LASSE: Actually Tommy and me have always been recording some kind of old trash songs that he had, plus I had some songs we had started on. But it was difficult to do too much with them because lack of people who had time and the will to do it. So it started out as me and Tommy who I have known from way back, we even played together in a covers band for 2 or 3years. I have known Karl from way back as well, since he originally comes from the same place where me and Tommy live. I called Karl because we have talked about doing something together. So we started making some songs but didn't get anyone to sing properly on the tunes, so was pretty much "up in the air", but then I met up with Tony and then we had a goal. "Now it's gonna be a record and that's that!" Kristoffer was actually the last guy to join the project, I had programmed all the drums and got somewhat carried away. It became pretty "sick", and couldn't find a drummer who could cope with the beats. However someone tipped me about Kristoffer, so I asked him and he came onboard. He did an insanely good job and it made all the difference to get real drums on it. Tony I had just heard of because I really liked those Siam albums and loved his voice, so that was pretty cool to get to make an album with him and get him to sing some Metal again!! (laughs)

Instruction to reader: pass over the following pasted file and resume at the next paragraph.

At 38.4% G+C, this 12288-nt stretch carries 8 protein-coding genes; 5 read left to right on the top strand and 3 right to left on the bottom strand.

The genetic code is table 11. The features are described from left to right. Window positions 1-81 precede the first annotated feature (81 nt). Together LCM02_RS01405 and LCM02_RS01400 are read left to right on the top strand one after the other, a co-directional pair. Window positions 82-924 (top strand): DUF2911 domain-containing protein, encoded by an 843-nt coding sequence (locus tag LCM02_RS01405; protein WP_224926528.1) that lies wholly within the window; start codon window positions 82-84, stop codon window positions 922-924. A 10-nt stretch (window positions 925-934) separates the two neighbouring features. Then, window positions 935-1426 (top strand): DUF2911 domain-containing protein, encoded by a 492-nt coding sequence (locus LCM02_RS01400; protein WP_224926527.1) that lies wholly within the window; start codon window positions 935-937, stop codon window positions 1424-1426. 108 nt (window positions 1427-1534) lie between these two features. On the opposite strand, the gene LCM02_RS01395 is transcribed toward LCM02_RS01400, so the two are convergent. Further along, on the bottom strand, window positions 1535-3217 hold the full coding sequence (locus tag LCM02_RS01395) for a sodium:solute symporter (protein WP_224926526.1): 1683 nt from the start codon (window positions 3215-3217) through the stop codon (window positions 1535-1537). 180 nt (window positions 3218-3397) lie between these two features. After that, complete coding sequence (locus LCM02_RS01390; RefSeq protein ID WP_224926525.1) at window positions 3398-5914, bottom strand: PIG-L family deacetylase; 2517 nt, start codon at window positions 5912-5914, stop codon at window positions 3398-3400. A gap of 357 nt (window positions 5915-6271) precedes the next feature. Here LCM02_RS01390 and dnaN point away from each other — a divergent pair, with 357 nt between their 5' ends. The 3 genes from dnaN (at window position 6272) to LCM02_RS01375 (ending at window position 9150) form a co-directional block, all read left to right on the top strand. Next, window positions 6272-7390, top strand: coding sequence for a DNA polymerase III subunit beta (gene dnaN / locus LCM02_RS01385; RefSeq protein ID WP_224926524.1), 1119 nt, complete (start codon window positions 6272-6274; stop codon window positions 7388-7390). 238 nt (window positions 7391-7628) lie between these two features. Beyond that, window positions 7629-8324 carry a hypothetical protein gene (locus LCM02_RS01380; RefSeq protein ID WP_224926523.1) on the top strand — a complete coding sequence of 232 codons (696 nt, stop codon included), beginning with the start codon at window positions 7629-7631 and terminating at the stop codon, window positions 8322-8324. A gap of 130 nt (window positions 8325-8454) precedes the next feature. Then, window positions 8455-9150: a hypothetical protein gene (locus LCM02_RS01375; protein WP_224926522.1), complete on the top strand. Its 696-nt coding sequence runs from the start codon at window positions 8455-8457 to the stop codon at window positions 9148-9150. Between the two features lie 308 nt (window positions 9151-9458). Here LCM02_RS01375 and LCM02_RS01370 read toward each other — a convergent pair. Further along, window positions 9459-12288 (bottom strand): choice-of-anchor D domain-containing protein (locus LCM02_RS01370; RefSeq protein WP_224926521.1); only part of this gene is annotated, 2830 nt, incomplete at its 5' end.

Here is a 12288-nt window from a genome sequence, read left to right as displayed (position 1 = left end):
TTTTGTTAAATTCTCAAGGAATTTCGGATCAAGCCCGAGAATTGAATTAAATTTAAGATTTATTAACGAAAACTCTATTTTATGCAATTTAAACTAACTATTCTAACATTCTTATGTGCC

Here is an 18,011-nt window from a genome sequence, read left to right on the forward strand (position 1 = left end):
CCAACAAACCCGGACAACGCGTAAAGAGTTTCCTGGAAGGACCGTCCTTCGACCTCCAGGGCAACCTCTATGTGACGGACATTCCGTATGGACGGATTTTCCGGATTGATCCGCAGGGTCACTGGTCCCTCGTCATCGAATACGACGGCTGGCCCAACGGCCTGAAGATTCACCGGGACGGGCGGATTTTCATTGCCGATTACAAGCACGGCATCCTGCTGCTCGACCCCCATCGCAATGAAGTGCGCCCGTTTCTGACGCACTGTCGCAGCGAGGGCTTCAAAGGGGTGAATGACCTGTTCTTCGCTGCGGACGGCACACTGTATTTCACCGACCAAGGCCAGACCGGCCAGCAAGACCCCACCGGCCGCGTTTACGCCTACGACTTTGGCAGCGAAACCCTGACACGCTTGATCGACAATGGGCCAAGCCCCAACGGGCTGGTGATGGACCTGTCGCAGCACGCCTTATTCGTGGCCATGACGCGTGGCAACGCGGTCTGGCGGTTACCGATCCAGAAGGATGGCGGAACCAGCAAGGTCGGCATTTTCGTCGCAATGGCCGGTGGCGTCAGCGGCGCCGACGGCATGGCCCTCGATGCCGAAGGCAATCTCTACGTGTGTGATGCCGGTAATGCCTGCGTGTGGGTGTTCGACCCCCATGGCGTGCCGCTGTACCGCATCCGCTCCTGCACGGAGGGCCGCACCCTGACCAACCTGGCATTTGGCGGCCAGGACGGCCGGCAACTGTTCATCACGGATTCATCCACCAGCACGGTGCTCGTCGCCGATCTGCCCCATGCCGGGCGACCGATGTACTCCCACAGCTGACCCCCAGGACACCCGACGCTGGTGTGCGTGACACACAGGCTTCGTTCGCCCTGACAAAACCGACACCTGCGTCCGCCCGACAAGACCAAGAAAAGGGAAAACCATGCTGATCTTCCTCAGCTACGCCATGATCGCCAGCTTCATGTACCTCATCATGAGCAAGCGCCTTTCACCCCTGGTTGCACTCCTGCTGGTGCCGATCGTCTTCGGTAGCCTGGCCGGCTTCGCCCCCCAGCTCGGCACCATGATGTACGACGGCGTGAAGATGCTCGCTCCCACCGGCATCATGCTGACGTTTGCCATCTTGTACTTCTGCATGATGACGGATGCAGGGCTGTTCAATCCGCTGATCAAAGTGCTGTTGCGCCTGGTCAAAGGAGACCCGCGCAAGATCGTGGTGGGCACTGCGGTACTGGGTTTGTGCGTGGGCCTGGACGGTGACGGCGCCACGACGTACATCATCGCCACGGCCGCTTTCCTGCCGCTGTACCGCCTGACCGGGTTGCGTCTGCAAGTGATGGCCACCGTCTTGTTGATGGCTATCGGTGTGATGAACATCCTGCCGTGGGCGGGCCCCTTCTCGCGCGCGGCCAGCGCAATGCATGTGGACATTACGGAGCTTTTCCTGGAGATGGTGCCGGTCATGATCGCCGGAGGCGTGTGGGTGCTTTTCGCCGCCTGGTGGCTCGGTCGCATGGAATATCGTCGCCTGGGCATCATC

One of the main strengths of the album is that the songs on it are quite varied in style and there is everything from technically intricate metal to stripped back songs with excellent atmosphere. How long did the album take to write and was it always your vision to mix the feel of the album?
LASSE: I have always recorded ideas and such all my life really, but this album came together in two years because we all had little time. Now it seems to be three years, but that's just because of delays in the mixing stage and pressing the actual albums. That it sounds like it does is pretty much that I listen to many different styles of Metal and use my influences from that. So then you have a good mix already, the trick is to get it to sound like a song in the end and I think that worked out pretty well. I always wants to make good songs, not just insane playing all the time, you've got to have some meaning to it I think. I love fast and difficult insane metal to listen to; however I don't make that kind of music very well and don't really want to either. Something I DO love is to mix like heavy, heavy shit and then have nice melodies at the same time and with Tony and Karl you get some great melodies on this album. Difficult question this.